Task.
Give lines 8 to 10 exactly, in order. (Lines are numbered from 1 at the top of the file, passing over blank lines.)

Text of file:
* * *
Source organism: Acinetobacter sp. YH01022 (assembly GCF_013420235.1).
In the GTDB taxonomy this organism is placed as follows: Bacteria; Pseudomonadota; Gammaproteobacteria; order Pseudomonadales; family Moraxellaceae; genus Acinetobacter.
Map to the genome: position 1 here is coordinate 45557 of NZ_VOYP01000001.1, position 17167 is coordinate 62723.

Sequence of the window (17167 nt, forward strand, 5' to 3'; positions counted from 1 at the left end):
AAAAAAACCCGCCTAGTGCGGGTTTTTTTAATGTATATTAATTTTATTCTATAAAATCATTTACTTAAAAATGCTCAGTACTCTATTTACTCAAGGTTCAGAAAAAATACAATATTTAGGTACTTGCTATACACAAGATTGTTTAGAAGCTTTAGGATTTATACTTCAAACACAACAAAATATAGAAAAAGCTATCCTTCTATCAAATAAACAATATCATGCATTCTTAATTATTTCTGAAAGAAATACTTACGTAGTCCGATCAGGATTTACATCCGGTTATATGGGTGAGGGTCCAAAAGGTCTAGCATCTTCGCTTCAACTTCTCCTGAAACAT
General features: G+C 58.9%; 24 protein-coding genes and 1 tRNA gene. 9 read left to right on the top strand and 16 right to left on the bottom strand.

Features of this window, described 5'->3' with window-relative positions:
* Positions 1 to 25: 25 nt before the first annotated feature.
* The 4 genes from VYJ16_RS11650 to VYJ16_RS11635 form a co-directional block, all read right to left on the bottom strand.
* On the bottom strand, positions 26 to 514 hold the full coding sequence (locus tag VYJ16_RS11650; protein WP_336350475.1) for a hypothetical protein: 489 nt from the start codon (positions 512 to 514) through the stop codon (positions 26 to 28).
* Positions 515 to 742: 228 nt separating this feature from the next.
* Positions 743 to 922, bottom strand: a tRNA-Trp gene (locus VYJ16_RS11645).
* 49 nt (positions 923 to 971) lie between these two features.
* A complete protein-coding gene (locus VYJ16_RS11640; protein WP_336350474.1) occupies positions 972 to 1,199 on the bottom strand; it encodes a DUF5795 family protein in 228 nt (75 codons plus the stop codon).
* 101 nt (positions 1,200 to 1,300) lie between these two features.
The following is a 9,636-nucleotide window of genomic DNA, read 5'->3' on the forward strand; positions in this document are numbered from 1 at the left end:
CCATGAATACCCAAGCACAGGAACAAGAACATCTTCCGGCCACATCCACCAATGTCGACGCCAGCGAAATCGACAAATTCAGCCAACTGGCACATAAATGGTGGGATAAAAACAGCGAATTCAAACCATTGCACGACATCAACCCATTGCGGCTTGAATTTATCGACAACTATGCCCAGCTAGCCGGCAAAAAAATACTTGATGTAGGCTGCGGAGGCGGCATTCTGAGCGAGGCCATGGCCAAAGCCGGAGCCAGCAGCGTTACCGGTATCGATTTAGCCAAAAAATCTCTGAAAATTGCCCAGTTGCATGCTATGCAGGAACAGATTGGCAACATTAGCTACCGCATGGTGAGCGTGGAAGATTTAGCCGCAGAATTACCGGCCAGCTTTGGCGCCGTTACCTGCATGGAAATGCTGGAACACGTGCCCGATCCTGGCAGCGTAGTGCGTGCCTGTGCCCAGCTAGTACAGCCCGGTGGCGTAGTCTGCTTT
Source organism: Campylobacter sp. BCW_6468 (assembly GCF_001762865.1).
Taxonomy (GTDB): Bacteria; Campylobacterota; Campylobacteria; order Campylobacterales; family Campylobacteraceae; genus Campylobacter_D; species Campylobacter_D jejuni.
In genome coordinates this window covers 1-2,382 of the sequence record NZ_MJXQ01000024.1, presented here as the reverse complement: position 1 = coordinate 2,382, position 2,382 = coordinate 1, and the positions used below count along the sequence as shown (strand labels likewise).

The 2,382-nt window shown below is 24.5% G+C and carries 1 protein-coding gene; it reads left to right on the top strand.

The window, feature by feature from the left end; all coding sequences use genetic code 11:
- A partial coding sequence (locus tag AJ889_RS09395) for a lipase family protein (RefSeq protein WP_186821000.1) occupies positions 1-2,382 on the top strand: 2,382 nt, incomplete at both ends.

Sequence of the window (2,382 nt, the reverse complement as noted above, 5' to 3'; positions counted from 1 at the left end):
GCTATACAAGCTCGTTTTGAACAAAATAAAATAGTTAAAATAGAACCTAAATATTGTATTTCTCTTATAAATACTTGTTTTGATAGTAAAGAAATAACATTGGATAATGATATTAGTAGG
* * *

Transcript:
* Positions 1 to 25: 25 nt before the first annotated feature.
* The 4 genes from VYJ16_RS11650 to VYJ16_RS11635 form a co-directional block, all read right to left on the bottom strand.
* On the bottom strand, positions 26 to 514 hold the full coding sequence (locus tag VYJ16_RS11650; protein WP_336350475.1) for a hypothetical protein: 489 nt from the start codon (positions 512 to 514) through the stop codon (positions 26 to 28).